The jury is out on whether a connection can be made between childhood war games and adult violence. Researchers around the globe are divided on the
subject, with some seeing no scientific link and others arguing that there is, indeed, a causal relationship.
Countless studies have concluded that violence is a learned behavior and that violent video games, action figures, and television and films send the
message that violence is acceptable. Groups have sprouted up in the United States and elsewhere that promote toy trade-ins and peaceful play.
In a reversal from that line of thinking, British authorities in 2007 advised schools and nurseries not to discourage boys from playing with toy weapons,
telling teachers that it could foster healthy development.
Whatever the truth, Pakistani activists are pushing forward in the belief that the foundations of a peaceful society are formed at an early age.
"All buildings reflect the way they were planned and their foundations," says singer Amjad Shahzad, a leading proponent of the campaign. "If we base the
rearing of our children on violent toys, their future personalities are likely to be violent and destructive toward society. We need toys for children that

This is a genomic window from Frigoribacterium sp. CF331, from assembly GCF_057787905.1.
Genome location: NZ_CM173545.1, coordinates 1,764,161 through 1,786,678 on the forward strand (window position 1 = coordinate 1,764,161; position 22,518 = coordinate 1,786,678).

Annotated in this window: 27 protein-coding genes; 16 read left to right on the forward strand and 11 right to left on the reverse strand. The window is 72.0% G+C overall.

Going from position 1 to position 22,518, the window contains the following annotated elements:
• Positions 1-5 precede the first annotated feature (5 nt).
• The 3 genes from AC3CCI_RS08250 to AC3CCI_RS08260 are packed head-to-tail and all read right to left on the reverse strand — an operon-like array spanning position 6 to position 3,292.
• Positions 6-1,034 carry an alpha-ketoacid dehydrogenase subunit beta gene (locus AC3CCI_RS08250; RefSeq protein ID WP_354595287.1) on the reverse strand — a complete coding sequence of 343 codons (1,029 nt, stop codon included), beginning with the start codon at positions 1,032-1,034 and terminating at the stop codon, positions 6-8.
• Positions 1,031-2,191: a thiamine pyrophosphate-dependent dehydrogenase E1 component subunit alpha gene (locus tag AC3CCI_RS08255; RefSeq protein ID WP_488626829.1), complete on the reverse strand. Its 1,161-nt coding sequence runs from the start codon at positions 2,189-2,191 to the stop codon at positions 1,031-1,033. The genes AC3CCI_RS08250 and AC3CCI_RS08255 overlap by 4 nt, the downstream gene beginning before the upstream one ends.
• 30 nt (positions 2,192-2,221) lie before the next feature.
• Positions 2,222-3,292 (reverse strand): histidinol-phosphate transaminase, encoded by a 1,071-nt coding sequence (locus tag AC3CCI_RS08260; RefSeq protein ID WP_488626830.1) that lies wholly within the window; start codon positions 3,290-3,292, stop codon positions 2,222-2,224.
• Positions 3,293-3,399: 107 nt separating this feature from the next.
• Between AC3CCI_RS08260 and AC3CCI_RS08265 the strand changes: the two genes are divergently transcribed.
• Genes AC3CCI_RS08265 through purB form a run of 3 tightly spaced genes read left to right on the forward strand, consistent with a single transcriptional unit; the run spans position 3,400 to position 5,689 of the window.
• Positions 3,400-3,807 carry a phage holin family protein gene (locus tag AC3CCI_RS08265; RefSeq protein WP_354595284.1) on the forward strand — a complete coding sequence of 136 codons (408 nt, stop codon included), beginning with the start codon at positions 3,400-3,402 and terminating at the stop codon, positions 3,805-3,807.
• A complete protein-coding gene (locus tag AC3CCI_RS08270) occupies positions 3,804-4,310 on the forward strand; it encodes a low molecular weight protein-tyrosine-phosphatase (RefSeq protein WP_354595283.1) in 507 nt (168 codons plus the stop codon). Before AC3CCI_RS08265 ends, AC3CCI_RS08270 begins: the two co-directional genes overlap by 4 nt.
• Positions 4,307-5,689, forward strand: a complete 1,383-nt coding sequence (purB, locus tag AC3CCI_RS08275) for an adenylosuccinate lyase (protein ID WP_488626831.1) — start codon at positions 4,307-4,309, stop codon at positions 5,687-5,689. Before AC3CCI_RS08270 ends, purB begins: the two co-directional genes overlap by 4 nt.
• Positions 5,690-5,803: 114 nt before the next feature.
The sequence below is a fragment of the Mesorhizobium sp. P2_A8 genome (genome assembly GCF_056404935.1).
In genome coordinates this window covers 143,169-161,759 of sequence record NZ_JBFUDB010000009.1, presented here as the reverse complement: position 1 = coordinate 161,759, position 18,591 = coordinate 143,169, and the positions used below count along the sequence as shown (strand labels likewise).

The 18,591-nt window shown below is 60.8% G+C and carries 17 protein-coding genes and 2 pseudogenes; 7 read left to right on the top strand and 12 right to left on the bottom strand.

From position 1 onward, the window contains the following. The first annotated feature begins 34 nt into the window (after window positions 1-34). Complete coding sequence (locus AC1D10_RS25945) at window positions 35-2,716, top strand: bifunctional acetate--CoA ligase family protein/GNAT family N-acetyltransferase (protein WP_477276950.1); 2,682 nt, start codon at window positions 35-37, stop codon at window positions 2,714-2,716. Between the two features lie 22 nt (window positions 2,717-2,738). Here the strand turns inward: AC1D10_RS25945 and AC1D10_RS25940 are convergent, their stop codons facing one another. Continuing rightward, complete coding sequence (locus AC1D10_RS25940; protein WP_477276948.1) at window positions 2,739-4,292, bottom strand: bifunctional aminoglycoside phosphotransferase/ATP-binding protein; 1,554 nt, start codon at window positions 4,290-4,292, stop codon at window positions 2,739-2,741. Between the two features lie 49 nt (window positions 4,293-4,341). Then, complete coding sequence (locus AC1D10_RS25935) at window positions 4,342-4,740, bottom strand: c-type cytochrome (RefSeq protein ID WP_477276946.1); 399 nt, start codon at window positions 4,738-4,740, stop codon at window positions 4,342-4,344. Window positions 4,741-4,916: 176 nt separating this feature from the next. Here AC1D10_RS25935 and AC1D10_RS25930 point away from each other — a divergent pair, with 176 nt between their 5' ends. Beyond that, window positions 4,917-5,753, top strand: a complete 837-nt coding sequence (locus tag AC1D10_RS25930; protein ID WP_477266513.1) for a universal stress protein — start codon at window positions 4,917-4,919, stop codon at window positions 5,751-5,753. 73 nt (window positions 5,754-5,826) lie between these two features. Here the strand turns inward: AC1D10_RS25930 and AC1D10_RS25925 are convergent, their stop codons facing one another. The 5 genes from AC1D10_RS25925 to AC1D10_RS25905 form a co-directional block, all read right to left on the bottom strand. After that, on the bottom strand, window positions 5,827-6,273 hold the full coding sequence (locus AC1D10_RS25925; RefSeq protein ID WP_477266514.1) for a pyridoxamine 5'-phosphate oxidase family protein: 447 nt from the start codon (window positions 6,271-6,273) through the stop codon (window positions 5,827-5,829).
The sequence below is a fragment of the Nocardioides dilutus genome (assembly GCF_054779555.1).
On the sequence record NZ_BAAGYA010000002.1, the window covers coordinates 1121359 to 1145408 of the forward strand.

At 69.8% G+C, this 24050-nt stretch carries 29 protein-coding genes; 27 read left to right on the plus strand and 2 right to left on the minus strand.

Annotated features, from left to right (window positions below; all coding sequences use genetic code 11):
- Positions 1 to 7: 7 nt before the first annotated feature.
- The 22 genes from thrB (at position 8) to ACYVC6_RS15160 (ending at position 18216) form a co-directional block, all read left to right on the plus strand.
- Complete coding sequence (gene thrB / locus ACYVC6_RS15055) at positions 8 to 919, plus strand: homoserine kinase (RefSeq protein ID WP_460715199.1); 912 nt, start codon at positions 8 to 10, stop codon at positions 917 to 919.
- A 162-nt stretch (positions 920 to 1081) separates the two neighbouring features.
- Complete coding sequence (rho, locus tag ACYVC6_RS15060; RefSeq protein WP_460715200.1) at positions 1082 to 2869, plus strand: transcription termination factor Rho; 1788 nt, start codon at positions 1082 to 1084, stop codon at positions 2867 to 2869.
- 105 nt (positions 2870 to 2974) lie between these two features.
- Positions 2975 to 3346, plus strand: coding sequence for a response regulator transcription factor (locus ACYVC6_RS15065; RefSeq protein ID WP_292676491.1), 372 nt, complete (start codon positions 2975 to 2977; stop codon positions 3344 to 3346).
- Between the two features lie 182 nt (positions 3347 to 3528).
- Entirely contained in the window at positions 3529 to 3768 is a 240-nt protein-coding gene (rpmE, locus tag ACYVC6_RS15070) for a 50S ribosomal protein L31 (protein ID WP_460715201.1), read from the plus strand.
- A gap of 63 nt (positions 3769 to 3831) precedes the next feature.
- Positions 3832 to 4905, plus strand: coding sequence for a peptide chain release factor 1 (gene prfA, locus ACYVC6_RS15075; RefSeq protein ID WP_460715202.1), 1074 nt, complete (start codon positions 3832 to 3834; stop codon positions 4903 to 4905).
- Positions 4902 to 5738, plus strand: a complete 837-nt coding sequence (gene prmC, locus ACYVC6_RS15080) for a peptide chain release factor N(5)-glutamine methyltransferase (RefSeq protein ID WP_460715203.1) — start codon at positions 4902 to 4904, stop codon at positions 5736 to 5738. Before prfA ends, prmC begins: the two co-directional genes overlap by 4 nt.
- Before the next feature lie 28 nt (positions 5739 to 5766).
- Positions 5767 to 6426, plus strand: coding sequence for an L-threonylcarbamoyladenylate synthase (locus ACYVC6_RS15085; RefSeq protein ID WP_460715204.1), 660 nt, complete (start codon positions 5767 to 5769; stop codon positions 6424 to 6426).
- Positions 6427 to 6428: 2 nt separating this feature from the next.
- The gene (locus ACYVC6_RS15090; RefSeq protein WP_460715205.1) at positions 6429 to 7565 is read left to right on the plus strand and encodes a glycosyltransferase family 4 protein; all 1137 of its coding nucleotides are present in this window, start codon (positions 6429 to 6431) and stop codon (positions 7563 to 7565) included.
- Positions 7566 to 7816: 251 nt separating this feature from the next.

can help them gain knowledge and improve their educational prospects."
His message resonates 1,000 kilometers away in Pakistan's biggest city, Karachi.
Mohammad Arshad Khan, who heads the nongovernmental Raana Development Trust, says volunteers from his organization have put up banners and posters and are
visiting schools, mosques, and community centers to get the word out.
Janan Buneree, one of the volunteers, says that even shopkeepers involved in the city's estimated $2 million toy-weapon trade have been receptive.
"At first the shopkeepers laugh us off. But on a serious note, they appreciate our efforts and tell us if we are able to convince people to ditch toy
weapons, they will be happy to take them off their shelves," Buneree says.
Peshawar-based sociologist Khadim Hussain is skeptical, however. He sees little value in a campaign against violence that focuses on toy guns.
"I think they need to extend this campaign to talk about the real weapons used in this region," he says. "And more significantly, they need to target the
thinking that turns this area into an arms market. If they don't move in that direction, it will mobilize people but will not fulfill the real aim [of
Raham Zaid, a lecturer of child psychology at Abdul Wali Khan University near Peshawar, agrees. He says real guns and societal acceptance of violence
should be the focus.
"The fundamental issue here is the availability, public display, and use of real weapons," he says. "In addition, society tolerates [violent] acts."
"We don't have the power to end the current violence," counters Shahzad, the singer in Peshawar. "But we can work toward preventing our future generations
from burning in this inferno."
Shahzad says he plans to hold a protest in front of the national parliament and to send a letter to the Chinese Embassy in the hope that Beijing will
restrict the export of toy guns to Pakistan.
This post appears courtesy of Radio Free Europe/Radio Liberty.